On Saturday, at 9:20 am, our team of 8, made up of myself, Ian, Dylan, Grant, Liell, Paul M, Paul J, and Pete, began our Tough Mudder Journey.  We had ignored the instructions to leave 2 hours before our start wave as we were camping less than 4 miles away from the start and had a relatively early start time, and we set off at about 7:45 am.  We should not have ignored the 2 hour suggestion.  The roads were deceivingly deserted as we approached Drumlanrig Estate, where the event was being held, but we soon ended up on the tail of a fellow Tough Mudder participant.  And another thousand or so in an enormous queue for the parking.

After 20 minutes of watching a few fellow mudders walking by (one wearing only Under Armour gear and what we all agreed must be stuffing or a protective cup, because he gave Henry VIII a run for his package money), we paid our £10 for parking (this event knows how to fleece the folk taking part), and then haphazardly grabbed ID/spare clothes/consent forms and made our way to registration.  Regrettably, we neglected to bring the face paint, so Liell was the only team member that looked like he had made an effort (I had sponged his entire head blue, and he had taken care of the rest of his body).  We had just enough time to register, get bibs pinned on, get our numbers drawn on our heads and other body parts, take a tactical toilet break, and dump our bags before our wave was being called to the start line.  All of my carefully planned pre fueling and decorative war paint flew out pf the window as we helped each other over a ‘berlin wall’ just to get to the start line.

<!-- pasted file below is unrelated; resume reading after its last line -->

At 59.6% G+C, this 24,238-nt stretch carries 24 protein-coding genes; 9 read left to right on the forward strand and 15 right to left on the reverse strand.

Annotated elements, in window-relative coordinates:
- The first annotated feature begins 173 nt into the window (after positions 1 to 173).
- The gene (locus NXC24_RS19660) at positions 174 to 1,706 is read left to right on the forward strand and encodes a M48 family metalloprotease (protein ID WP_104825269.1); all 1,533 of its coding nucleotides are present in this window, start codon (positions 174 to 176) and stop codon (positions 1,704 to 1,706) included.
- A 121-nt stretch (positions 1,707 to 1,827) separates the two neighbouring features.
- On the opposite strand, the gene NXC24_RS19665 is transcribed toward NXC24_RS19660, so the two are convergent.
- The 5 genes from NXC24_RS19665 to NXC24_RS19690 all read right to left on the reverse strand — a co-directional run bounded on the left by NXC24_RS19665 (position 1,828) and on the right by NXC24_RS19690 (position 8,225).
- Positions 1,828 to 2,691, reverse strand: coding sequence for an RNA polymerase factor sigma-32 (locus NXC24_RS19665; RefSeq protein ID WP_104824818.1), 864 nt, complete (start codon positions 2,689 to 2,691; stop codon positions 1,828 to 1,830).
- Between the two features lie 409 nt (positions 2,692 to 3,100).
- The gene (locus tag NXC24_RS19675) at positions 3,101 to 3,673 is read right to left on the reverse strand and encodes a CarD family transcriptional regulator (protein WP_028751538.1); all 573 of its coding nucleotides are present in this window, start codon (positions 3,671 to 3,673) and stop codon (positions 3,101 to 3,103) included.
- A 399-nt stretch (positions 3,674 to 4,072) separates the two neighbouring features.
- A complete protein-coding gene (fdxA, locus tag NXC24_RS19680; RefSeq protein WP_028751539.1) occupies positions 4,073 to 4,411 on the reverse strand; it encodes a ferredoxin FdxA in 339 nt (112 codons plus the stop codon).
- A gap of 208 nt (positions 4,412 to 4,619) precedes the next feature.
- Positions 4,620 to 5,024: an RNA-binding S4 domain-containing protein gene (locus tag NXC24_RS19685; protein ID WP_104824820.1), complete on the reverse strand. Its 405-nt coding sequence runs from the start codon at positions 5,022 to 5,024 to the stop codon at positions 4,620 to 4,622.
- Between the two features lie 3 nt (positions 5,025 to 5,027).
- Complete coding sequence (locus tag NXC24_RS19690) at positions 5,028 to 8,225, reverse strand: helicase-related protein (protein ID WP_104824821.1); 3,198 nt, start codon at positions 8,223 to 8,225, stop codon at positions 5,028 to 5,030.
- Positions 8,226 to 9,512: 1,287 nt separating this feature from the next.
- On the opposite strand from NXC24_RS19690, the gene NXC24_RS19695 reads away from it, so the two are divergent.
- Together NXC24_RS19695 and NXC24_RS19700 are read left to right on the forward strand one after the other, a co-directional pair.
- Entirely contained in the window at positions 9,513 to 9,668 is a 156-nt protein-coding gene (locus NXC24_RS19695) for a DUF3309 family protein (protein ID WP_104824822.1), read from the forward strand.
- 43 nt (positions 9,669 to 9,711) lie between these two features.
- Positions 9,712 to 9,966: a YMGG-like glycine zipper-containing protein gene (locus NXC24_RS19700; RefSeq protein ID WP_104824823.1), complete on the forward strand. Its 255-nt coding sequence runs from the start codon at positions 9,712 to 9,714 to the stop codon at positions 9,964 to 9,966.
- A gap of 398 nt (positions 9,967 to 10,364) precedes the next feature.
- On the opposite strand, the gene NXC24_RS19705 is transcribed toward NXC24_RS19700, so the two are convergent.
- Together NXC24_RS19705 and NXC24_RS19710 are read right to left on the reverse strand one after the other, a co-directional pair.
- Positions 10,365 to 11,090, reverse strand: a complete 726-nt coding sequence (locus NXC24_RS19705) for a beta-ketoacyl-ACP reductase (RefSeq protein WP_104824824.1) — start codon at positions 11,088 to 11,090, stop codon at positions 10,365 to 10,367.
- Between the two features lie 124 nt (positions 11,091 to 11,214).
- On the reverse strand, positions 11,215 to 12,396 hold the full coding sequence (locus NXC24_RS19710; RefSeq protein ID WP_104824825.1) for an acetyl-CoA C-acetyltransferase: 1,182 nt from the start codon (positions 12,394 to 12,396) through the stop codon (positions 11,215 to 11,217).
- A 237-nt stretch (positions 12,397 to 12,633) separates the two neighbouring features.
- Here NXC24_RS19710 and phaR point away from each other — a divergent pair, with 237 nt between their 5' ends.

There was a pep talk and a pledge, and some safety info.  Looking around, there were a lot of buff looking dudes.  Not many fat ones.  This did not bode well, because it’s nice to be able to see people who you know are going to struggle more than you.  There was a definite majority of penis on the penis:vagina ratio as well.  Oh, and then the announcer mentioned that the course would be 12, not 10 miles.  Cue a few people making ‘What the fuck?’ faces and looking around to make sure they weren’t the only ones.  They were not.

Everyone looking cheerful at the start line!

Before we knew it, we had finished the countdown and we were moving forward.  The first part seemed to be an uphill stretch through fields and mud.  There were a lot of good costumes on show: the frog prince, a rabbit, some guys wearing only a jock strap and trainers with their butts painted bright orange (I thought of them during several of the obstacles and I’m sure they’re feeling tender today), guys in full suits, a bride, etc.

As soon as we hit the first major obstacle, it was clear that they weren’t going to be in the order we had expected.  Numero uno?  The Arctic Enema.  A plunge into an ice bath with a barrier that forces you to be completely submerged in order to swim under.  My idea of hell.  I had been toying with the idea of skipping this, especially after my experience in the Ythan Challenge during the river dip, but decided to give it a try.  Luckily Ian was right behind me and helped push me through the water when I was under, because if I was solo I’d probably have frozen (har har) and been unable to propel myself forward.  Once on the other side, it took me a good minute or two of hyperventilating like a sissy before I could get moving again.

Yellow arrow points to me, Yellow box shows Ian and Grant.  Blue head in the background belongs to Liell.  The girl who I’ve put a smiley face over was ACTUALLY smiling.  Clearly she’s nuts.

And a sweet action shot of Liell emerging from under the ice!

As the course went on we conquered obstacles such as crawling under barbed wire through mud, running through mud varying from ankle to thigh deep, and crawling up muddy hills.  During one of these hills I began sliding backwards. I felt two hands grab my ass cheeks, before hastily being removed, before I heard the guy behind me apologize and put his hands right back on my ass cheeks to push me to the top of the hill while his friend giggled.  No need to apologize, my friend, I thank you.  Hell, even my boyfriend thanks you.